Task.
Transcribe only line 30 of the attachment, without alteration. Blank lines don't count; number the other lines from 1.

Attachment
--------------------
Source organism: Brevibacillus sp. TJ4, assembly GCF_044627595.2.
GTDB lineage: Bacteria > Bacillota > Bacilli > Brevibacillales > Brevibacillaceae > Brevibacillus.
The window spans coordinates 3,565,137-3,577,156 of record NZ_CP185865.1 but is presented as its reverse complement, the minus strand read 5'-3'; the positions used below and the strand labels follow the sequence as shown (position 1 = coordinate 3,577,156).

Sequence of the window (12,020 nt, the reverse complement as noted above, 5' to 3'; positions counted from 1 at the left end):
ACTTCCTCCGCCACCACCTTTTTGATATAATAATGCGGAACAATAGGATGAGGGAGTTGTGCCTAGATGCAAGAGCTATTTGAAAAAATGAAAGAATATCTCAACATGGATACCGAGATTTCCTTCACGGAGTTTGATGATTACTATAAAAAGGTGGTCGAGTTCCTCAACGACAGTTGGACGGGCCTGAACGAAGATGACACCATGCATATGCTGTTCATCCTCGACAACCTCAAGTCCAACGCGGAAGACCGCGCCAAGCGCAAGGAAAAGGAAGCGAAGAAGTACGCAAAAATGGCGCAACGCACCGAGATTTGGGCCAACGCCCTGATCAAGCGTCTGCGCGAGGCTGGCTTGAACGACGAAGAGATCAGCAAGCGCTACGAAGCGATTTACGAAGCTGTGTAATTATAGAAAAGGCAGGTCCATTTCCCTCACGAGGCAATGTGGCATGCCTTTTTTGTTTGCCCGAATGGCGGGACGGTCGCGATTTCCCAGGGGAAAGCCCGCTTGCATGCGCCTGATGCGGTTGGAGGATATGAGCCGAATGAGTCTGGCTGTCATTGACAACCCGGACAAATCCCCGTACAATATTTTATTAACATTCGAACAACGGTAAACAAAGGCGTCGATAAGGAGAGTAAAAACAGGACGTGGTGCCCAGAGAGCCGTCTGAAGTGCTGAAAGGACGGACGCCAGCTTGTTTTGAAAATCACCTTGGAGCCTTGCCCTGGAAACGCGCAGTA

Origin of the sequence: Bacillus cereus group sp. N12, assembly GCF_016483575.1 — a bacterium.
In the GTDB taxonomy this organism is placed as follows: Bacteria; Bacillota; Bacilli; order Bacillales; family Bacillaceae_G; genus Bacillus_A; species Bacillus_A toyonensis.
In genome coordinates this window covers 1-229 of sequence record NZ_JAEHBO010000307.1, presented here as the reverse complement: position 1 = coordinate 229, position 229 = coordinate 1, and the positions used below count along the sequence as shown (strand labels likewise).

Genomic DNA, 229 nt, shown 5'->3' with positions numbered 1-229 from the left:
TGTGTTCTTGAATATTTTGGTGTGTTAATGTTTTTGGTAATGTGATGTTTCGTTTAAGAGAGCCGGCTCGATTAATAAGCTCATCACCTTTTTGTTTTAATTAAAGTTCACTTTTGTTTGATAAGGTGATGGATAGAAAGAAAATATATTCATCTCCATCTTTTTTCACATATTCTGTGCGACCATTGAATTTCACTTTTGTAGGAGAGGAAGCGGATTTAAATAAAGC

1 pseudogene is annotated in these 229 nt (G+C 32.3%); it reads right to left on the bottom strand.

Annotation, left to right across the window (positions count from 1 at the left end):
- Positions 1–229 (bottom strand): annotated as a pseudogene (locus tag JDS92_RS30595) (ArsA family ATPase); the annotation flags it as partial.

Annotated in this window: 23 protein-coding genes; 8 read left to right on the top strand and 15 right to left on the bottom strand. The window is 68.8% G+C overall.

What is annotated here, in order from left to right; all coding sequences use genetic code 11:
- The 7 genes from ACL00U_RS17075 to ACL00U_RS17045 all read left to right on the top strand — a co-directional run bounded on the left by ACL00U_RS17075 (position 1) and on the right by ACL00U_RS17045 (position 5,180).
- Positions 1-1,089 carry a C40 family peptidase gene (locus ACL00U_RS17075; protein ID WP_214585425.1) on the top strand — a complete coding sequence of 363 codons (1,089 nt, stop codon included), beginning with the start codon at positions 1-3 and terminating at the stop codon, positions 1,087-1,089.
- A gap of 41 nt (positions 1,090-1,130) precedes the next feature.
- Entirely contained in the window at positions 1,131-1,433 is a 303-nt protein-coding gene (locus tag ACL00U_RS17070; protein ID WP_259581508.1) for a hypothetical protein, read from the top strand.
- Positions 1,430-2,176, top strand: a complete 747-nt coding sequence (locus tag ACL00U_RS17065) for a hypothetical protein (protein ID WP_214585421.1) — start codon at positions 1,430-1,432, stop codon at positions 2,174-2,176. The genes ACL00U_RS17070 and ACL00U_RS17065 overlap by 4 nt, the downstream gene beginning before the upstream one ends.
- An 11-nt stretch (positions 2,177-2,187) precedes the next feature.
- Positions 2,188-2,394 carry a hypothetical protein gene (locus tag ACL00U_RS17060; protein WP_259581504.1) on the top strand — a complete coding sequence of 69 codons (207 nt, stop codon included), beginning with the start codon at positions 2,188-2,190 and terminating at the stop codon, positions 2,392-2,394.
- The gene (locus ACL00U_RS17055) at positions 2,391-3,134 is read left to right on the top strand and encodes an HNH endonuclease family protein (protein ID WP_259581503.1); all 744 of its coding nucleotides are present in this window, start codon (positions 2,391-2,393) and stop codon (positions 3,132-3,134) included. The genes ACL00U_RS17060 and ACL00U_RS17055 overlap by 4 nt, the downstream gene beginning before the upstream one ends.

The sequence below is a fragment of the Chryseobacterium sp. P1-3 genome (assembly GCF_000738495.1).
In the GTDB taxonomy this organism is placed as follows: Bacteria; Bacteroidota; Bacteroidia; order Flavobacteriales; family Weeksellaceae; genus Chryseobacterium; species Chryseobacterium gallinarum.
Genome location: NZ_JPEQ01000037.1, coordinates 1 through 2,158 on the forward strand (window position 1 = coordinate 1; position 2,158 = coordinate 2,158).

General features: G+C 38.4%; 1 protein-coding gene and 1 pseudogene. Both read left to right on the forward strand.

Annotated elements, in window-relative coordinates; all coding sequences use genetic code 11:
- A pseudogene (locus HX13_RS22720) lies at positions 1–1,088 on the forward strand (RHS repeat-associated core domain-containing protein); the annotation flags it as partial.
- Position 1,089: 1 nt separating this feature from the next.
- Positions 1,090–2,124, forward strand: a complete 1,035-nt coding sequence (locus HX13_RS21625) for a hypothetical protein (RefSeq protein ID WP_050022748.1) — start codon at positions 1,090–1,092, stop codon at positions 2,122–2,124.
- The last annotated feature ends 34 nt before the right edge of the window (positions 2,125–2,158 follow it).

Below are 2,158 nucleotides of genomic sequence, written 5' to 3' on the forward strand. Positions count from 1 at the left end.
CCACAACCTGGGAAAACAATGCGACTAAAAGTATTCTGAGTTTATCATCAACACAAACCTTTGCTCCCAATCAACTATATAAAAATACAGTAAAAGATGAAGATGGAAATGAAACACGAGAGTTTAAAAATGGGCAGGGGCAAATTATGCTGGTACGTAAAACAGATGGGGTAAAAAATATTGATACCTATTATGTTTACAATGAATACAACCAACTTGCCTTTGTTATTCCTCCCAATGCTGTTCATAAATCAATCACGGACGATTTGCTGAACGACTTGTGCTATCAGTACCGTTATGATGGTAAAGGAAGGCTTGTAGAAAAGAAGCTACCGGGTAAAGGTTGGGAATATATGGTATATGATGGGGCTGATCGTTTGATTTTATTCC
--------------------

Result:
- Position 1,089: 1 nt separating this feature from the next.